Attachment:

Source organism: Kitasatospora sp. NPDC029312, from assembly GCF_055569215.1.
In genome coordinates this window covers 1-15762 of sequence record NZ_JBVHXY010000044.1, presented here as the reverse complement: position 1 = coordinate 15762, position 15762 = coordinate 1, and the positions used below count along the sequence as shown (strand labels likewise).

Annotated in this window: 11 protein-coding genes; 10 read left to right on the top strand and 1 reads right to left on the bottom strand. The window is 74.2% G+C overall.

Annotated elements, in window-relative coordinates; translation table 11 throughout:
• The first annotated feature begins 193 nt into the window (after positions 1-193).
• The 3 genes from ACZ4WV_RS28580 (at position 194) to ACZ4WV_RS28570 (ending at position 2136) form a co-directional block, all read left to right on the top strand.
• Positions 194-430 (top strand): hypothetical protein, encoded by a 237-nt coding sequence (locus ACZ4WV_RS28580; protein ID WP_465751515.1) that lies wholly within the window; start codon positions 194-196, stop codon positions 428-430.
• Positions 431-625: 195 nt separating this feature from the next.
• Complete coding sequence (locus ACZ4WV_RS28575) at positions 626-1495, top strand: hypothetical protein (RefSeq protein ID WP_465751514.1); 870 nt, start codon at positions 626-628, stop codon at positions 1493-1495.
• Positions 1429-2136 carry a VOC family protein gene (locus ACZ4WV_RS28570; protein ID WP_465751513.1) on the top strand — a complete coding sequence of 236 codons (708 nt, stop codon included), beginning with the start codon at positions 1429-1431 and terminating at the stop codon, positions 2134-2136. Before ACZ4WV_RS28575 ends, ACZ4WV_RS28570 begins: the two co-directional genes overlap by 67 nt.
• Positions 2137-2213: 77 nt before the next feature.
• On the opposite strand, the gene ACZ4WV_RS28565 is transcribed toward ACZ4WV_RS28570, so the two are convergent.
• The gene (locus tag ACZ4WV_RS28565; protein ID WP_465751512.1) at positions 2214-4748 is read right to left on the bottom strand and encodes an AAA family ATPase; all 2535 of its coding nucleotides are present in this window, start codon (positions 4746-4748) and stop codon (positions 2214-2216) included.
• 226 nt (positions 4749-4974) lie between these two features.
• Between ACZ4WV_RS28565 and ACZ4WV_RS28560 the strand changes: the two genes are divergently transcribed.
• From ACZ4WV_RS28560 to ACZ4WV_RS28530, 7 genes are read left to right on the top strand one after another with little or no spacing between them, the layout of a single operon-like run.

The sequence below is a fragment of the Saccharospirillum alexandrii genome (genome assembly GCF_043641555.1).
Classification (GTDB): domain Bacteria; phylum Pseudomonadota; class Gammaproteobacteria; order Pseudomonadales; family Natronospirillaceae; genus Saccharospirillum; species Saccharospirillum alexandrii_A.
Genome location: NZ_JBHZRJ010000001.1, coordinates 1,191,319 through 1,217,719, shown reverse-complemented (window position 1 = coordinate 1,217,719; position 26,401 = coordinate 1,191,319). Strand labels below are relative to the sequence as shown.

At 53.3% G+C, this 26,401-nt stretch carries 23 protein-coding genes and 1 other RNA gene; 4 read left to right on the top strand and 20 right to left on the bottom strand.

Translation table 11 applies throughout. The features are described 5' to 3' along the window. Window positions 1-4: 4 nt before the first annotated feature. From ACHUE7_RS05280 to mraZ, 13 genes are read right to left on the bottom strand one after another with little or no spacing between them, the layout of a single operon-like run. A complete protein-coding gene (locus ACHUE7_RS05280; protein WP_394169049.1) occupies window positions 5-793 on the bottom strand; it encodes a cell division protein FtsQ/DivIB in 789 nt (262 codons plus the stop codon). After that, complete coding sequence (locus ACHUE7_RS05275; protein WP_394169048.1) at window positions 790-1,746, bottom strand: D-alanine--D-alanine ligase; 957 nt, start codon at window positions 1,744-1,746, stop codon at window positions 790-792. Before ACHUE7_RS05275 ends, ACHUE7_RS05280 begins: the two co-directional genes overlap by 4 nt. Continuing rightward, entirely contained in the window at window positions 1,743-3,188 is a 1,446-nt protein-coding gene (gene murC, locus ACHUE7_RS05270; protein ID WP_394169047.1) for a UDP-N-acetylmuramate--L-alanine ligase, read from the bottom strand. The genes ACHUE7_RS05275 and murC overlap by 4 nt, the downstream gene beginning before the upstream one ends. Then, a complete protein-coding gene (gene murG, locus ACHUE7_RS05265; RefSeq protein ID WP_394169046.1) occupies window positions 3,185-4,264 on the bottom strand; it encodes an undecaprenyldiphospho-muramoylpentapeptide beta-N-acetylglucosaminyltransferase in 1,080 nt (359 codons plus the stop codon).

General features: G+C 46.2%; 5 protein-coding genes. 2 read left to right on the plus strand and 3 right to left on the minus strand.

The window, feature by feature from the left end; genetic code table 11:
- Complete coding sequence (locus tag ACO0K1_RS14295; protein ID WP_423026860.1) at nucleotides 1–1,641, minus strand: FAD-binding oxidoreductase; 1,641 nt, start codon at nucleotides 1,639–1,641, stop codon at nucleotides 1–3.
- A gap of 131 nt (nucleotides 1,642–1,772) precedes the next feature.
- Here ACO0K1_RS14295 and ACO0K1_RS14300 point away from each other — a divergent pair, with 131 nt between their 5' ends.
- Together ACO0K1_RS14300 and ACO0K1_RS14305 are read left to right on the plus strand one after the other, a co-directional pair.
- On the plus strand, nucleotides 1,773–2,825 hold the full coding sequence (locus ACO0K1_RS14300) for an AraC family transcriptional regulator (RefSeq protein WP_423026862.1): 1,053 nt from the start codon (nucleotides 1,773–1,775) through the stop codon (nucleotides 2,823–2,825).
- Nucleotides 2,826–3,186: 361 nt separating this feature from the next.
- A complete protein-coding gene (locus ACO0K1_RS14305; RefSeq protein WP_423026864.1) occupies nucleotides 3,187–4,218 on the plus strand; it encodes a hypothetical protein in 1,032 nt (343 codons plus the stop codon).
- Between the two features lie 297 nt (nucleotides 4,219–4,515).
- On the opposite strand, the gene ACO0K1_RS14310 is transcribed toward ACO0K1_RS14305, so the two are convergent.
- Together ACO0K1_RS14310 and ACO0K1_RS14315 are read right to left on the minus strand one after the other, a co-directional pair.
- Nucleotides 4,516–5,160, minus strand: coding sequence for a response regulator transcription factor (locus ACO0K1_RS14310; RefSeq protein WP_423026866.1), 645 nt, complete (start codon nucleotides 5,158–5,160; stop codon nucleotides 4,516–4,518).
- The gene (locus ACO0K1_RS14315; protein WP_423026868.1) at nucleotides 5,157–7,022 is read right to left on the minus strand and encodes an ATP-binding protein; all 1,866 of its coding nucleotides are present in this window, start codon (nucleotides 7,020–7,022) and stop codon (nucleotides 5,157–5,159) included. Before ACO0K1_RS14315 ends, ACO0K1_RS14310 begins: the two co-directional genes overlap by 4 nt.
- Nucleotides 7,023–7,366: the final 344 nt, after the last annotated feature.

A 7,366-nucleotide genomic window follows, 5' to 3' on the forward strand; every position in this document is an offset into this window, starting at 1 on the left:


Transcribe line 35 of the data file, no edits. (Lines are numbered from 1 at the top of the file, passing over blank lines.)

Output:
- The gene (locus ACO0K1_RS14315; protein WP_423026868.1) at nucleotides 5,157–7,022 is read right to left on the minus strand and encodes an ATP-binding protein; all 1,866 of its coding nucleotides are present in this window, start codon (nucleotides 7,020–7,022) and stop codon (nucleotides 5,157–5,159) included. Before ACO0K1_RS14315 ends, ACO0K1_RS14310 begins: the two co-directional genes overlap by 4 nt.